The Roman Catholic Church, its affiliate the Knights of Columbus, and the Catholic-based National Organization for Marriage are responsible for more than 60% of the funding behind anti-equality campaigns in the four states with marriage-related questions on the ballot this year, according to the Human Rights Campaign.
According to HRC, marriage equality opponents in Washington, Maryland, Maine, and Minnesota have raised approximately $4.1 million in an effort to convince voters to deny same-sex couples the right to marry in the November election. HRC says 27%, or at least $1.1 million, of that money has been raised by the Catholic Church and Knights of Columbus. For its part, NOM, which has close ties to the Catholic Church, has spent almost $1.4 million fighting marriage equality this election cycle.
"The Catholic Church hierarchy has positioned itself as the leading religious organization funding discrimination against LGBT people," HRC president Chad Griffin said in a statement. "Perhaps most disturbing is the number of local parishes redirecting the hard-earned dollars of its members in the name of discrimination. The majority of Catholics support equality for LGBT people — they want their dollars funding things like soup kitchens, homeless shelters, and domestic violence programs; not discrimination against people several states away."
The report, available online, includes a state-by-state breakdown of the financial contributions of the Catholic Church, Knights of Columbus, and NOM in each state where marriage is on the ballot this November. In each state, the contributions of the Catholic Church and NOM, combined, make up more than 50% of the money raised to fight marriage equality.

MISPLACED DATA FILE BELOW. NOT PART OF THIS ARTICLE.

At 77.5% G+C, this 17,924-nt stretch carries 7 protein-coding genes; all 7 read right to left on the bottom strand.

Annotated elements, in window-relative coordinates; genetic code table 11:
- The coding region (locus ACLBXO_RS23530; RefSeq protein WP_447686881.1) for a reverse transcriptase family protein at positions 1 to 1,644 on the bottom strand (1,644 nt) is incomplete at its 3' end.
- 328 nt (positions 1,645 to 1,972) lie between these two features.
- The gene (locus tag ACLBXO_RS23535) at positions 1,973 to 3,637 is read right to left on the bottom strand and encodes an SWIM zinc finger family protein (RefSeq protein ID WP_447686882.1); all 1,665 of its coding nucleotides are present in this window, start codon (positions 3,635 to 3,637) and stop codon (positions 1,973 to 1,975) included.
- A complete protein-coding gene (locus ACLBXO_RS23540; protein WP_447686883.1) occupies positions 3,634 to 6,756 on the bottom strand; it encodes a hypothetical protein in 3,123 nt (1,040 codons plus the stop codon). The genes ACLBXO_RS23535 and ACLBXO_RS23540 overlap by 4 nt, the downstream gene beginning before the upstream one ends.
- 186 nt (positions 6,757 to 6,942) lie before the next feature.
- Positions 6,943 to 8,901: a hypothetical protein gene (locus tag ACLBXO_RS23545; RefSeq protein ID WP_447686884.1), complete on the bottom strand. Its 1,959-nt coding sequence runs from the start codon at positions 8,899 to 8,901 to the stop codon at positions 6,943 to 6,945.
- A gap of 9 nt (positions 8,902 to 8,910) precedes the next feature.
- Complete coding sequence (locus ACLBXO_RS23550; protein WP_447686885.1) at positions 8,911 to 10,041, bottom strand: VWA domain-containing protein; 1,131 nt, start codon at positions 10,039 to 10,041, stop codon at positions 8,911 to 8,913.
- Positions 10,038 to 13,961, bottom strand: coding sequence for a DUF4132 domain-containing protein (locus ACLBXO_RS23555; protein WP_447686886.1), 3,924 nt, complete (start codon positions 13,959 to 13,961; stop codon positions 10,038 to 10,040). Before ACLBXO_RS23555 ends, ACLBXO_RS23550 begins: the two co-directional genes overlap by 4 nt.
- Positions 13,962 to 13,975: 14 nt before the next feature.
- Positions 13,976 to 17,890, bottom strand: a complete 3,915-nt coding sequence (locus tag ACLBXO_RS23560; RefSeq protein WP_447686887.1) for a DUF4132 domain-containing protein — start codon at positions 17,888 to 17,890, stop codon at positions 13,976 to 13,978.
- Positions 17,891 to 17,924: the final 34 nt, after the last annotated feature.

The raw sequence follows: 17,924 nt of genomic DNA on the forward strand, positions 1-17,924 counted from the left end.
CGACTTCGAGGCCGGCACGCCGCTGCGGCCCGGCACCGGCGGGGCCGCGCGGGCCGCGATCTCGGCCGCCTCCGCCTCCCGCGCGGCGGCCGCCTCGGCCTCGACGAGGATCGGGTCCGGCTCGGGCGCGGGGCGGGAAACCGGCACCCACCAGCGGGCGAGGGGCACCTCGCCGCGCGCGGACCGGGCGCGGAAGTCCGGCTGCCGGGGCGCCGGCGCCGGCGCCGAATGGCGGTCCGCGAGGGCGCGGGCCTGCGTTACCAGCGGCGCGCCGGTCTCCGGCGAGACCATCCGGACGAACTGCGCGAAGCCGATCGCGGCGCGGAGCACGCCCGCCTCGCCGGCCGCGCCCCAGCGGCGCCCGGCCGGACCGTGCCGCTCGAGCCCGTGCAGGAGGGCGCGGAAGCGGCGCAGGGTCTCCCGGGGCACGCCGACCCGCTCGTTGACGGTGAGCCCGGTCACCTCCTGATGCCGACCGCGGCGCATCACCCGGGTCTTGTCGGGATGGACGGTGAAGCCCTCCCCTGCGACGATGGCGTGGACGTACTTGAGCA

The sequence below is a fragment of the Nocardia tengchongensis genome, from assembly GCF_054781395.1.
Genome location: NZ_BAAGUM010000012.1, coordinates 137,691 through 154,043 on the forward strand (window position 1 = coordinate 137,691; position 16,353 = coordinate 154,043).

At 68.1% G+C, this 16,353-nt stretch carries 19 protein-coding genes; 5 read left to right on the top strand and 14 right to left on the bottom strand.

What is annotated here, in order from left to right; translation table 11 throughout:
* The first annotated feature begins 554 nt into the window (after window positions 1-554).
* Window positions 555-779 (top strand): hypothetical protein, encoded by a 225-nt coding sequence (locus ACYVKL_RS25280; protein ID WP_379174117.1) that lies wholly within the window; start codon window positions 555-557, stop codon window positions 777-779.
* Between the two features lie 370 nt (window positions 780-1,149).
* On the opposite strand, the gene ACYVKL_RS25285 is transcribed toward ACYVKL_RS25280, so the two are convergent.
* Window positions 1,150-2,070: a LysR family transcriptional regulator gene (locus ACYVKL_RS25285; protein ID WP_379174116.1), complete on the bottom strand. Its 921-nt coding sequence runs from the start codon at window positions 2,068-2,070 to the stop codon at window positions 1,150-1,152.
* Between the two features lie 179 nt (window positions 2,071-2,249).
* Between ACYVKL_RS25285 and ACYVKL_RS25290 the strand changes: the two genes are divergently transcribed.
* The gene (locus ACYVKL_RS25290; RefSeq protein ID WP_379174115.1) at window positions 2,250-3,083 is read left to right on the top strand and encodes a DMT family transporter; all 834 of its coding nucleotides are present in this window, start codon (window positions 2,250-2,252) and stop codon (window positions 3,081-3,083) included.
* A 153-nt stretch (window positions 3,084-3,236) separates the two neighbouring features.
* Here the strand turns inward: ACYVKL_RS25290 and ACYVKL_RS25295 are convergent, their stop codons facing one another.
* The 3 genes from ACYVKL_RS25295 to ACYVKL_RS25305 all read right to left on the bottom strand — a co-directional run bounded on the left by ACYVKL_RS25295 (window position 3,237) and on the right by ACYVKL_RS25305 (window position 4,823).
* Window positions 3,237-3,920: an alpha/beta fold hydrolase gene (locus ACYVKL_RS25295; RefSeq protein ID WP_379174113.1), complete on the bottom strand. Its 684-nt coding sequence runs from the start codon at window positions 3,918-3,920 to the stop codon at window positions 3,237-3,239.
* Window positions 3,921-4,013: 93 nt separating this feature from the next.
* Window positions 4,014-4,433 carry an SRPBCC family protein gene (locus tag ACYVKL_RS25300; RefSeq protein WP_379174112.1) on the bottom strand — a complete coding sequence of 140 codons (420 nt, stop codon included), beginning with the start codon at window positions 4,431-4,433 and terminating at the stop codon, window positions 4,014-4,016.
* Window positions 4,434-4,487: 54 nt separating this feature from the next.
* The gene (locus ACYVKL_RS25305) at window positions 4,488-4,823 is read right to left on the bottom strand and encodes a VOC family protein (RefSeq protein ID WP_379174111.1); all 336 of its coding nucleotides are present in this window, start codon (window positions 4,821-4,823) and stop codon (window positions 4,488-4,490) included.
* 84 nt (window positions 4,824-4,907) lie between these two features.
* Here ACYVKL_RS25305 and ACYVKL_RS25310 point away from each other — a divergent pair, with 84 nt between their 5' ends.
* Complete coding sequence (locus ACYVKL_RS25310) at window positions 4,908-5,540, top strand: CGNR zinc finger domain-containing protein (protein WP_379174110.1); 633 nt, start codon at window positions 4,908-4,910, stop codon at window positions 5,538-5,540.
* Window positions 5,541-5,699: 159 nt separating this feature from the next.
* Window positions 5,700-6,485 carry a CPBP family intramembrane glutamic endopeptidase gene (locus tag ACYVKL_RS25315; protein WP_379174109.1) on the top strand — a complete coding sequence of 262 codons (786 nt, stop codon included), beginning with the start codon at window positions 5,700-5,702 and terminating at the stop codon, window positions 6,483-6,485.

"The partnership between the Catholic Church, the Knights, and NOM goes back several years," HRC writes on a Web page within its "NOM Exposed" section. "In 2008, the Knights' $500,000 donation to NOM was the largest known donation on record for the anti-LGBT group. In 2009, the Knights donated $1.4 million to the organization — enough to fund most of NOM's successful $1.8 million push in Maine to repeal the state's marriage equality law."
HRC also cites a March poll by the Public Religion Research Institute, which found that almost 60% of Catholics support marriage equality, and 83% say they are not compelled to vote in accordance with the political preaching of bishops. "These numbers from the laity represent people who, whether they know it or not, are living out their faith daily — Catholic social teaching promotes treating everyone with love, dignity and respect," the page states.